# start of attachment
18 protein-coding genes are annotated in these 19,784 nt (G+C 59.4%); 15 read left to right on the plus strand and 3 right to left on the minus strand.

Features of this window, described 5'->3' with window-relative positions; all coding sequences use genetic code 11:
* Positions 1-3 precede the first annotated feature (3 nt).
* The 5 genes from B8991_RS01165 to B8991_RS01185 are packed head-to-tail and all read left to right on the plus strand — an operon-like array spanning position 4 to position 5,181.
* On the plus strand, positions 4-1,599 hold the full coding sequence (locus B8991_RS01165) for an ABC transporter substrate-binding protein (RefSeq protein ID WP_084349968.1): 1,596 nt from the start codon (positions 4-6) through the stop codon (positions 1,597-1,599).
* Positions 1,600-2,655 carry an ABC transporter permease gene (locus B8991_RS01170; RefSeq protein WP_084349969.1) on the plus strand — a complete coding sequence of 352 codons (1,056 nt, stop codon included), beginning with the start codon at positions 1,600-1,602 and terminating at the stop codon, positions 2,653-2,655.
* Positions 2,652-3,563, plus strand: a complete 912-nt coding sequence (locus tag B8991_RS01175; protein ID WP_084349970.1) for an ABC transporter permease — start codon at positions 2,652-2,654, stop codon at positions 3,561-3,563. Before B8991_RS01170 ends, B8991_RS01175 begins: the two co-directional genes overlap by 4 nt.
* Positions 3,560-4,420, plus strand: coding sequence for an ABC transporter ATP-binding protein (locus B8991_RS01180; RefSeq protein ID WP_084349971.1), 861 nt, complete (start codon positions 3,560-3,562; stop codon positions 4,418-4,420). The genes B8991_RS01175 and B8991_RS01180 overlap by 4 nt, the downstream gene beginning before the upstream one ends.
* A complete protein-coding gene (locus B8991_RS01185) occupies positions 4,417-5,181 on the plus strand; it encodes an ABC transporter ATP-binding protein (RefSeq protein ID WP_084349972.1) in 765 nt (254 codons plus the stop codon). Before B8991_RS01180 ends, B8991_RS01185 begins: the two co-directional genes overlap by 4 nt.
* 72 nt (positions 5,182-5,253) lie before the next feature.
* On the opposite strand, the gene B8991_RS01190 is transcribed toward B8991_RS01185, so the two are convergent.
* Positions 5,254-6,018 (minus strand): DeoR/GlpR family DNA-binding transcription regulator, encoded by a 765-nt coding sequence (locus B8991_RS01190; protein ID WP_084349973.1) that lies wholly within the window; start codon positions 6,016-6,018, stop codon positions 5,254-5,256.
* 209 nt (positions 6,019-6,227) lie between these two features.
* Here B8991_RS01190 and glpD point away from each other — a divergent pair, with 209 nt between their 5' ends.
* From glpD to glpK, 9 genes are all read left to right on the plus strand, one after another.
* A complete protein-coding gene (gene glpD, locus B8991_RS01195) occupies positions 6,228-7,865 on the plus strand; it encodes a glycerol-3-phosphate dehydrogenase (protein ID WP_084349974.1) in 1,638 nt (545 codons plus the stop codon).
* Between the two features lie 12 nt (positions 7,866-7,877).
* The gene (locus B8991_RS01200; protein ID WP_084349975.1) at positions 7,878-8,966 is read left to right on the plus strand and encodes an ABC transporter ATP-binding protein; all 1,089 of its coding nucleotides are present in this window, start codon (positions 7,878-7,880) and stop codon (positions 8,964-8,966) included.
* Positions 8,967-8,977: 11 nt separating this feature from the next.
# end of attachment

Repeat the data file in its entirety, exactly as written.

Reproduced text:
18 protein-coding genes are annotated in these 19,784 nt (G+C 59.4%); 15 read left to right on the plus strand and 3 right to left on the minus strand.

Features of this window, described 5'->3' with window-relative positions; all coding sequences use genetic code 11:
* Positions 1-3 precede the first annotated feature (3 nt).
* The 5 genes from B8991_RS01165 to B8991_RS01185 are packed head-to-tail and all read left to right on the plus strand — an operon-like array spanning position 4 to position 5,181.
* On the plus strand, positions 4-1,599 hold the full coding sequence (locus B8991_RS01165) for an ABC transporter substrate-binding protein (RefSeq protein ID WP_084349968.1): 1,596 nt from the start codon (positions 4-6) through the stop codon (positions 1,597-1,599).
* Positions 1,600-2,655 carry an ABC transporter permease gene (locus B8991_RS01170; RefSeq protein WP_084349969.1) on the plus strand — a complete coding sequence of 352 codons (1,056 nt, stop codon included), beginning with the start codon at positions 1,600-1,602 and terminating at the stop codon, positions 2,653-2,655.
* Positions 2,652-3,563, plus strand: a complete 912-nt coding sequence (locus tag B8991_RS01175; protein ID WP_084349970.1) for an ABC transporter permease — start codon at positions 2,652-2,654, stop codon at positions 3,561-3,563. Before B8991_RS01170 ends, B8991_RS01175 begins: the two co-directional genes overlap by 4 nt.
* Positions 3,560-4,420, plus strand: coding sequence for an ABC transporter ATP-binding protein (locus B8991_RS01180; RefSeq protein ID WP_084349971.1), 861 nt, complete (start codon positions 3,560-3,562; stop codon positions 4,418-4,420). The genes B8991_RS01175 and B8991_RS01180 overlap by 4 nt, the downstream gene beginning before the upstream one ends.
* A complete protein-coding gene (locus B8991_RS01185) occupies positions 4,417-5,181 on the plus strand; it encodes an ABC transporter ATP-binding protein (RefSeq protein ID WP_084349972.1) in 765 nt (254 codons plus the stop codon). Before B8991_RS01180 ends, B8991_RS01185 begins: the two co-directional genes overlap by 4 nt.
* 72 nt (positions 5,182-5,253) lie before the next feature.
* On the opposite strand, the gene B8991_RS01190 is transcribed toward B8991_RS01185, so the two are convergent.
* Positions 5,254-6,018 (minus strand): DeoR/GlpR family DNA-binding transcription regulator, encoded by a 765-nt coding sequence (locus B8991_RS01190; protein ID WP_084349973.1) that lies wholly within the window; start codon positions 6,016-6,018, stop codon positions 5,254-5,256.
* 209 nt (positions 6,019-6,227) lie between these two features.
* Here B8991_RS01190 and glpD point away from each other — a divergent pair, with 209 nt between their 5' ends.
* From glpD to glpK, 9 genes are all read left to right on the plus strand, one after another.
* A complete protein-coding gene (gene glpD, locus B8991_RS01195) occupies positions 6,228-7,865 on the plus strand; it encodes a glycerol-3-phosphate dehydrogenase (protein ID WP_084349974.1) in 1,638 nt (545 codons plus the stop codon).
* Between the two features lie 12 nt (positions 7,866-7,877).
* The gene (locus B8991_RS01200; protein ID WP_084349975.1) at positions 7,878-8,966 is read left to right on the plus strand and encodes an ABC transporter ATP-binding protein; all 1,089 of its coding nucleotides are present in this window, start codon (positions 7,878-7,880) and stop codon (positions 8,964-8,966) included.
* Positions 8,967-8,977: 11 nt separating this feature from the next.